Study approach and data collection methods

An exploratory and interpretative approach is the basis for this qualitative inquiry. The methods of the study include ethnographic observation, in-depth interviews and review of secondary sources, like abortion-related legal and policy documents. The primary data were collected from district health office leaders, maternal and child health coordinators, healthcare providers from five health centers and HEWs at health posts. Four rounds of two to three months of extended ethnographic observation was undertaken from 2017 to 2019, and a total of 24 interviews were conducted, which include 12 healthcare providers, five MCH program coordinators, two district health office leaders, and five HEWs. Interview guides and observation checklists were employed flexibly during the data collection. The interview guides were prepared in English and translated into Afan Oromo. All interviews were conducted at the workplaces of the healthcare workers (wards and offices) and each took an average of one hour. The first author conducted the interviews, and two research assistants facilitated the sessions. While carrying out the interviews at health service facility settings (health centers and health posts), patients, healthcare providers and health extension workers were observed without delving into true clinical encounters in order to ensure abortion-seeking women’s privacy. The ethnographic observation of the general environment of the clinic was nonetheless important for the in-depth understanding of the study context.

Data analysis

The interviews were audio-recorded, transcribed verbatim, and translated into English. Thematic analysis was used, following the principles of open, axial and selective coding. The thematic analysis was supplemented by content analysis in the interpretation of the secondary materials, including the provisions of the abortion law and the national guidelines for abortion-related care. The research questions and emerging patterns surrounding healthcare workers’ practices in relation to abortion-seeking women guided the theme formation.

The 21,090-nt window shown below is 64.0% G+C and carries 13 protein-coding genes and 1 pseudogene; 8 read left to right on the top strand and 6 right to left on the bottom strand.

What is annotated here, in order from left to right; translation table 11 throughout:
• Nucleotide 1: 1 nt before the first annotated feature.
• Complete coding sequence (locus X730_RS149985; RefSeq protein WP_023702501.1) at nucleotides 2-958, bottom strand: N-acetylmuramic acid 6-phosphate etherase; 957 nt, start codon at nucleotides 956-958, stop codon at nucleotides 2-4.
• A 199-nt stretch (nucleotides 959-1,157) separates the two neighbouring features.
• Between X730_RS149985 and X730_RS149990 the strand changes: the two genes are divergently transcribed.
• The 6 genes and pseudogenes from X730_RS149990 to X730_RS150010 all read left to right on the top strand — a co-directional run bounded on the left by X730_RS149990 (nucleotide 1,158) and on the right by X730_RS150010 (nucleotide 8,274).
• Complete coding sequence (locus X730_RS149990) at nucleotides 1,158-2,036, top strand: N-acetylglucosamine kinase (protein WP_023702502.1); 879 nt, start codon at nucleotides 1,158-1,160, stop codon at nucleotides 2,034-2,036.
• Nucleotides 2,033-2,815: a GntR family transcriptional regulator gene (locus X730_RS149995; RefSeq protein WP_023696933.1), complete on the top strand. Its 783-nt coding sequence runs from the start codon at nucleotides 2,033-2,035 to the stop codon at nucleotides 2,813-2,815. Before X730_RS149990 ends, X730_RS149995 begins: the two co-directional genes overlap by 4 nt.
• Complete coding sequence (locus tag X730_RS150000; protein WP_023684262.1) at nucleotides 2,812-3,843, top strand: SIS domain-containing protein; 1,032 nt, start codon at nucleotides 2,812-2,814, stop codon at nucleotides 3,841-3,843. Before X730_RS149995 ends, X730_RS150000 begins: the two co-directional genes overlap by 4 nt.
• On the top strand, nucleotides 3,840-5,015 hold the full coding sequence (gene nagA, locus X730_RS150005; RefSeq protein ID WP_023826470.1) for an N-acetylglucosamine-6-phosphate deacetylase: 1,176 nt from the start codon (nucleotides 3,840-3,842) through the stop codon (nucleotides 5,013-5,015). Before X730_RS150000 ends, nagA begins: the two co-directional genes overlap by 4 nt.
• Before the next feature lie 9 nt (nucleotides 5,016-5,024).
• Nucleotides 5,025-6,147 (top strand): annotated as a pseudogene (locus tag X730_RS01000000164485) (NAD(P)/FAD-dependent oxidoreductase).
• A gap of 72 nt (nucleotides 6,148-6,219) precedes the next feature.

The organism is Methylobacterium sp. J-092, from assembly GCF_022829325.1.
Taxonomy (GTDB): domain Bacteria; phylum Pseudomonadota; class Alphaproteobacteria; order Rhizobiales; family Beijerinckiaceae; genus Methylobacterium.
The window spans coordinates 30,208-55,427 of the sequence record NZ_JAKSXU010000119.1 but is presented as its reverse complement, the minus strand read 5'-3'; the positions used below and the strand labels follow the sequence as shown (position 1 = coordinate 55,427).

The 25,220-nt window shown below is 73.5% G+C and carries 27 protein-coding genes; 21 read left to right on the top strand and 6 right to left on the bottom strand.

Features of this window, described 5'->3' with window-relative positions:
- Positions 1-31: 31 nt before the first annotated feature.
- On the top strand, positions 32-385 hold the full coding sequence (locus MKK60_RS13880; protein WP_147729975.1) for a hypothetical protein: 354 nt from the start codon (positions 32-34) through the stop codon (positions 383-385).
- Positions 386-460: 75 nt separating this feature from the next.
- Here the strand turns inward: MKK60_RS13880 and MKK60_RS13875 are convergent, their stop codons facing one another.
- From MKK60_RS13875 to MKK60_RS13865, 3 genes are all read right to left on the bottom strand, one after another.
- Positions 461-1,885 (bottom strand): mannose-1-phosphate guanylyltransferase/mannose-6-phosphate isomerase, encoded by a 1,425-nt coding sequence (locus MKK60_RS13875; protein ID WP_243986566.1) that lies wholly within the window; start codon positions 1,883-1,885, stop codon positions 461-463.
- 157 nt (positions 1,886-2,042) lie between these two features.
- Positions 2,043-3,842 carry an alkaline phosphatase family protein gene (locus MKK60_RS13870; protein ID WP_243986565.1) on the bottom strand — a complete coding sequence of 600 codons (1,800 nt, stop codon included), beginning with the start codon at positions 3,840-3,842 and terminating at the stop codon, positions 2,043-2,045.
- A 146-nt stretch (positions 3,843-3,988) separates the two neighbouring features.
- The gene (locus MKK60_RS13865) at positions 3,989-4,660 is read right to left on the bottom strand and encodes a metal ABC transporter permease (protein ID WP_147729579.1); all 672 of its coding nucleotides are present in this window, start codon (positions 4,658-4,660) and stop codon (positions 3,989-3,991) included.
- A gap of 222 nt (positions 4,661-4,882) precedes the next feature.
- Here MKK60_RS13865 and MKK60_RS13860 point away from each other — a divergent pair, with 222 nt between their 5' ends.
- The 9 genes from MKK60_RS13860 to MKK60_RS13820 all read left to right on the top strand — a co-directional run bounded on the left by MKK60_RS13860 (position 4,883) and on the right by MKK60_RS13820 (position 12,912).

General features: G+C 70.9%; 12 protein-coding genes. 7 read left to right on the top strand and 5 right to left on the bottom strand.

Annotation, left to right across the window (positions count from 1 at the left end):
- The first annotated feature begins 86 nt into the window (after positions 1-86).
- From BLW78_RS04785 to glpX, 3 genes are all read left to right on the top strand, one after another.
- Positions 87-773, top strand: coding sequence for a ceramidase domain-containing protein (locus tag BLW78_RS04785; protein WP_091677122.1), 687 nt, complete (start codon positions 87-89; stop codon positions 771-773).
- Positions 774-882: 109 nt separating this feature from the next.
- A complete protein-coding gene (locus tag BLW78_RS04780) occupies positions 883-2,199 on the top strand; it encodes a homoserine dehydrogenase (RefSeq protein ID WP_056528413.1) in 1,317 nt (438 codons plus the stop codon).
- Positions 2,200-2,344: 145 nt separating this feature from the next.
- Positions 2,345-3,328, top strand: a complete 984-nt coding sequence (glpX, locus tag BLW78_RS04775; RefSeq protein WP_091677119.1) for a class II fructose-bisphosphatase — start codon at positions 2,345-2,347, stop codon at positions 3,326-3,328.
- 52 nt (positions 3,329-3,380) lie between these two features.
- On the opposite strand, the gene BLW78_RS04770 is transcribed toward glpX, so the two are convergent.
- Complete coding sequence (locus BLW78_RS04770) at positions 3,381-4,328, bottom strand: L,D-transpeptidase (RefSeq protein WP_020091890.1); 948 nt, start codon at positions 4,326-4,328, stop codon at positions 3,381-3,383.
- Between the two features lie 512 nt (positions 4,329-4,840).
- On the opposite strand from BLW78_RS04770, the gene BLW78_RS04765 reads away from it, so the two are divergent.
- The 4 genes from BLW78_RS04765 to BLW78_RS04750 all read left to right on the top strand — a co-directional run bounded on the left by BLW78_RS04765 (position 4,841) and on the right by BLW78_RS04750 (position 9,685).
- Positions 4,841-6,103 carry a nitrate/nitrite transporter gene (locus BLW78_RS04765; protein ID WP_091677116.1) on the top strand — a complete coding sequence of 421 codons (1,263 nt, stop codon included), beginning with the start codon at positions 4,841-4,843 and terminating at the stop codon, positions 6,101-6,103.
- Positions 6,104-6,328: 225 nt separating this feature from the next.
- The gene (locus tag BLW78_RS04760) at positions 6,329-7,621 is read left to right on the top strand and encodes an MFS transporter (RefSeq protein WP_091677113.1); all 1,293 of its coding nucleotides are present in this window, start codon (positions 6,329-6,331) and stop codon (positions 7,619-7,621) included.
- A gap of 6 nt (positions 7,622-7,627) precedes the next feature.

This article employs Lipsky’s work on Street-Level Bureaucrats as an analytical framework to interpret the study findings [22,23,24]. Lipsky examines a segment of employees in governmental systems which interacts with citizens in the regular course of their jobs. These administrators often have significant independence in making decisions in their jobs, and potentially have extensive impact on the lives of the clients they serve [22]. This segment of workers makes up a category of employees who monitor and implement policies that have been established at higher bureaucratic levels [22, 24,25,26].

Tummers and Bekkers note that discretions exercised at this level have significance for the effectiveness and legitimacy of public policies [27]. For example, these medium-level bureaucrats can make adjustments to general public policy to fit the specific contexts and needs of people at the grass-roots level. In so doing, the policy emerges as more meaningful to the clients, an effect they refer to as client meaningfulness. Alden importantly discusses more problematic or even illegitimate or unlawful discretion and its potential negative effects on the service users [28]. To Alden, the use of illegitimate discretion can potentially lead to detrimental outcomes for service users. The concept of street-level bureaucracy seems highly applicable to the healthcare sector and its workers [22,23,24, 27], and Alden’s use of the concept of ‘negative discretion’ emerges as particularly useful to interpret the findings of the present material [28]. As healthcare workers seem to employ illegitimate discretion in their interaction with abortion-seeking women or girls, our research draws on the concept to assess healthcare workers’ discretion and its effects on women’s chances to access safe abortion in the context of this study.